Indo-Israel Collaboration Paves the Way for Smart Agricultural Revolution in India

The partnership aims at introducing crop diversity, increasing productivity & increasing water use efficiency.

WD News: The strong ties between India and Israel in the field of agriculture were evident at a recently held press meet at the Centre for Excellence for Vegetables (CEV) at Gharaunda, Karnal in Haryana. Ms Anupama Madhok Sud, Director & Editor of Water Digest and some other media members, went on a guided tour to various plantation sites and demonstration zones with agriculture experts.

Dr Sudhir Yadav, Deputy Director Horticulture, CoE, Gharaunda (Karnal); Mr Muhamed Heib, Spokesperson, Embassy of Israel; Mr Ohad N Kaynar, Deputy Chief of Mission, Embassy of Israel; and Mr Yair Eshel, Agriculture Attache at the Embassy of Israel welcomed everyone at the CEV Gharaunda and gave a briefing on Israel-India relations with a focus on agriculture, and also arranged a tour of the CEV.

Indo-Israel Agricultural Project (IIAP)
India has chosen Israel as a strategic partner (G2G) in the field of agriculture. This partnership evolved into the Indo-Israel Agricultural Project (IIAP) in 2009, under the Indo-Israel Action Plan, based on a MoU signed by agricultural ministers of India and Israel in 2006. The partnership aims at introducing crop diversity, increasing productivity & increasing water use efficiency.

Centre for Excellence (CoE)
IIAP has been implemented through the establishment of Centres of Excellence (CoE) under which Israeli technology and know-how is disseminated and tailored to suit local Indian conditions. The Federal and state Indian stakeholders lead the partnership by defining the key crops and sanctioning an activity. The Israeli stakeholder, MASHAV, guides the standards of the CoE and transfers the knowledge into IIAP.

Twenty-two CoEs are active in the 16 states that have been invited to take part in the IIAP. Each IIAP phase lasts for three years (2009-2012; 2012-2015, 2015-2018).

A total 29 Centres of Excellence (CoE) have been set up across the country under IIAP, envisioning a partnership at the national level by infusing the best practices of Israel in agricultural technology in the local communities. The 30th CoE will be launched in December 2022.

The CoEs comprise nursery management, best practices of cultivation techniques, irrigation and fertigation. Their mandate encompasses growing a variety of vegetables (tomatoes, beans), fruits (mangoes, date palm, pomegranate, citrus), apart from floriculture, beekeeping and brackish water.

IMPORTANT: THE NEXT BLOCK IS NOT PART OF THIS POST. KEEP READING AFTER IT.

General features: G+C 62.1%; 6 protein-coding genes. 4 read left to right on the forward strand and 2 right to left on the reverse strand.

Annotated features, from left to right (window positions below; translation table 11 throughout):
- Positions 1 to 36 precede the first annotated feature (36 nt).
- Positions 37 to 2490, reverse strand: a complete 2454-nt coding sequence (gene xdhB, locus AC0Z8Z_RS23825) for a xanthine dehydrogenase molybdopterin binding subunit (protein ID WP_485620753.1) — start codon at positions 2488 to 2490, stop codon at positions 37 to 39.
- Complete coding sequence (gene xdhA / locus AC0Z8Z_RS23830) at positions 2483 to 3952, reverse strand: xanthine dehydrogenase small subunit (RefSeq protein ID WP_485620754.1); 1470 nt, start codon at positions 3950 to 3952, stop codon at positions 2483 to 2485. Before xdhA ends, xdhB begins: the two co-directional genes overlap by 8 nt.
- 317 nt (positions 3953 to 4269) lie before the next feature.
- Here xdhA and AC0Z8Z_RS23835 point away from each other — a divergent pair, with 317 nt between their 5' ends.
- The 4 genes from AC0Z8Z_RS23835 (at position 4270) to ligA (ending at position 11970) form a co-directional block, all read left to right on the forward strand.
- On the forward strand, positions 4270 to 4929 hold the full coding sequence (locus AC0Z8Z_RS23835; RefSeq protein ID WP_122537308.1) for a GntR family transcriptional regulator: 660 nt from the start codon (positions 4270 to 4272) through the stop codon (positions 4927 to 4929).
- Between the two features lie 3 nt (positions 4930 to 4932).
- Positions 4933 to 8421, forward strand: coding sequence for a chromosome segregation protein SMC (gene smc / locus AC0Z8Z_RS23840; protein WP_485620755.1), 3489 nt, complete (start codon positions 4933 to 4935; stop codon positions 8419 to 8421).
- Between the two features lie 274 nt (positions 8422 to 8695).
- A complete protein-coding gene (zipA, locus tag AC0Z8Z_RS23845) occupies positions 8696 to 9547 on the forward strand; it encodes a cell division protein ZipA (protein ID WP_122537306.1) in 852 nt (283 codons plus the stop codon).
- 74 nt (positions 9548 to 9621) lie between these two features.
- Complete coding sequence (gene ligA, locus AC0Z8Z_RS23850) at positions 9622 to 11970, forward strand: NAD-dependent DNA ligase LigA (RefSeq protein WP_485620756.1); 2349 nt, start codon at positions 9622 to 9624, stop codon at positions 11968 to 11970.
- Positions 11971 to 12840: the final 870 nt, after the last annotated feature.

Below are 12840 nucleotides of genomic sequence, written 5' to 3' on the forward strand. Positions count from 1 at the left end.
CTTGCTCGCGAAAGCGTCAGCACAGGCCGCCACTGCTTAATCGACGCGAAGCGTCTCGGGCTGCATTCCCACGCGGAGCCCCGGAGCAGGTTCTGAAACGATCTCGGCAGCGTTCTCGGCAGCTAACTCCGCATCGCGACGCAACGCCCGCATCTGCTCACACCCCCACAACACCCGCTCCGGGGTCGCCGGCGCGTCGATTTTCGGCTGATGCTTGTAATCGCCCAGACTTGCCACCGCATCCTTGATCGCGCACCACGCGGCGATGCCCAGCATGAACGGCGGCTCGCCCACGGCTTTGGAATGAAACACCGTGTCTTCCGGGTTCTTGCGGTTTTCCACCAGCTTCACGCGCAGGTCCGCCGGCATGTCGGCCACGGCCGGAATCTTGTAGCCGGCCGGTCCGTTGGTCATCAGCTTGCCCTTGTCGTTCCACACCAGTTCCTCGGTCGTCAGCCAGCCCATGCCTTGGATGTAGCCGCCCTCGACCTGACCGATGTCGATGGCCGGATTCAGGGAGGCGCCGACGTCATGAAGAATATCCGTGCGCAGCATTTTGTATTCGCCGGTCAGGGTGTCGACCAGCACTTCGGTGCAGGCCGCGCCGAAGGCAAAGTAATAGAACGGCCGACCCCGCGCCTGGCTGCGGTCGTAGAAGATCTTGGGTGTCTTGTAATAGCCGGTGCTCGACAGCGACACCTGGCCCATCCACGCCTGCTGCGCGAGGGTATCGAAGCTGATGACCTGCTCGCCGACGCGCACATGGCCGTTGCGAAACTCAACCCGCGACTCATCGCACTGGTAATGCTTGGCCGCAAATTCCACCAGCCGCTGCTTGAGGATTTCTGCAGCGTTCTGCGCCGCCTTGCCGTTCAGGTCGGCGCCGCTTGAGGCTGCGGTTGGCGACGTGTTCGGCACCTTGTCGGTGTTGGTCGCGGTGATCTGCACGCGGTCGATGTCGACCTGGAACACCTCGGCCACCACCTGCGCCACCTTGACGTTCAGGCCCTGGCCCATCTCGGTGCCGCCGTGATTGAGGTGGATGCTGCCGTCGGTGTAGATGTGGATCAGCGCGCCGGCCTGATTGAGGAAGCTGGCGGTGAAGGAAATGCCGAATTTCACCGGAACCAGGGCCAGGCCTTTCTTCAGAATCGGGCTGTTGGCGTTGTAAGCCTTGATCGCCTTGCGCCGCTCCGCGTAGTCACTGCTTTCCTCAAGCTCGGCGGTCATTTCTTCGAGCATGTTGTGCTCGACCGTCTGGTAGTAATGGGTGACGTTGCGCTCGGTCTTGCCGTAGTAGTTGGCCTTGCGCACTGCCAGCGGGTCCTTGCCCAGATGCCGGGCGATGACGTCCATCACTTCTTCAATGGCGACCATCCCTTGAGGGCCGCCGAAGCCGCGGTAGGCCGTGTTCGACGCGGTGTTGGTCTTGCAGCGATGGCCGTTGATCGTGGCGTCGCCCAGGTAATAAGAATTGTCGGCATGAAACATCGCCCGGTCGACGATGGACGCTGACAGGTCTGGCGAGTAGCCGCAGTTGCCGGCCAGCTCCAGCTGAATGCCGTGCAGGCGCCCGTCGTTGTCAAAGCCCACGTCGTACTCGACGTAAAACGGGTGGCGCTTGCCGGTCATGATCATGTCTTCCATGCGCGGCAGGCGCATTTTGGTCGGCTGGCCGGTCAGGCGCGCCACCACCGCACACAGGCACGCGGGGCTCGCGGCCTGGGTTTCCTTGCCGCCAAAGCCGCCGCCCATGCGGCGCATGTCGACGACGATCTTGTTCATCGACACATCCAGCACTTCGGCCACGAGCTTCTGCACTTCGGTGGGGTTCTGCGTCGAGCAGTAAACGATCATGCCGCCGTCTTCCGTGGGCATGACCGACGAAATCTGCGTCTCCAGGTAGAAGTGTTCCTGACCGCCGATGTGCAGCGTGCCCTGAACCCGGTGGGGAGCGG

CEV Gharaunda Project & Tour
The CEV Gharaunda project was established at a cost of Rs 6 crore. Spread over 9.6 ha (924 acres), the Centre for Excellence has 1.50 ha (3.75 acres) area under protected cultivation, 1.80 ha (4.50 acres) area under open fields and 2.70 ha (6.75 acres) area under organic fields.

The CEV is equipped with poly greenhouses, demonstration fields, post-harvest management equipment, cold storage unit among other infrastructure providing technical support for farmers.

The nursery here aims to demonstrate and produce commercial scale of seedlings or tree plants so that farmers can make use of high quality, uniform and healthy plants. It presents modern agro-technology, climate control components, irrigation and fertigation techniques.

On display are vegetables grown with the help of drip irrigation, low tunnel and mulching techniques even in the non-harvest seasons. The local experts explained that the harvest through such techniques can stabilise the vegetable prices that go up every year during non-harvest seasons due to disrupted supply.

The low tunnels are dug within 5-6 feet of each other and soil preparation is done before sowing. These low tunnels get better sunlight, ventilation and get water through drip irrigation and are suitable for growing tomatoes, cucumbers and melons. The mulching procedure involves simple techniques to create the tunnels. Bamboo sticks are tied to plastic sheets in a semi-circular structure to support the growing vegetable. Another plastic sheet is then placed on the structure to trap sunlight inside and create an optimal temperature for the crop to grow. The covered layer also reduces water loss and eliminates growth of weeds.

Vertical Farming
The novel concept of vertical farming (husbandry of crops), planted in vertically managed layers to harness the unaccustomed vertical area, which is otherwise left unconsidered in almost every cultivation practice, is particularly interesting. In vertical farming, along with the use of other technologies, the production which is achieved in 1000 sqm is almost equal to outside 3000-4000 sqm, as per experts. There are three systems of Vertical Farming, which include Low-Cost Systems (Bamboo Staking, Iron Staking), Medium-Cost Systems (NVPH or Naturally Ventilated Polyhouse, AINH, Walk-in-Tunnel, and Polynet), and High-Cost Systems (Hi-Tech Green House, Hydroponics, and Aeroponics).

The heartwarming results of IIAP concept, which is based on three pillars – Applied Research (providing solutions to farmers, addressing the gaps via implementation of Israeli technology and know-how tailored to local conditions, Transfer of Knowledge (Israeli experts train the Indian CoE teams), and Sustainability (CoE sells to farmers the nursery outcome, which acts as a source of income and makes it a sustainable model) are there for all to see. The farmers, women in particular, have finally found the much-needed economic freedom, aided by the assurance of high-quality cash crops in all seasons.

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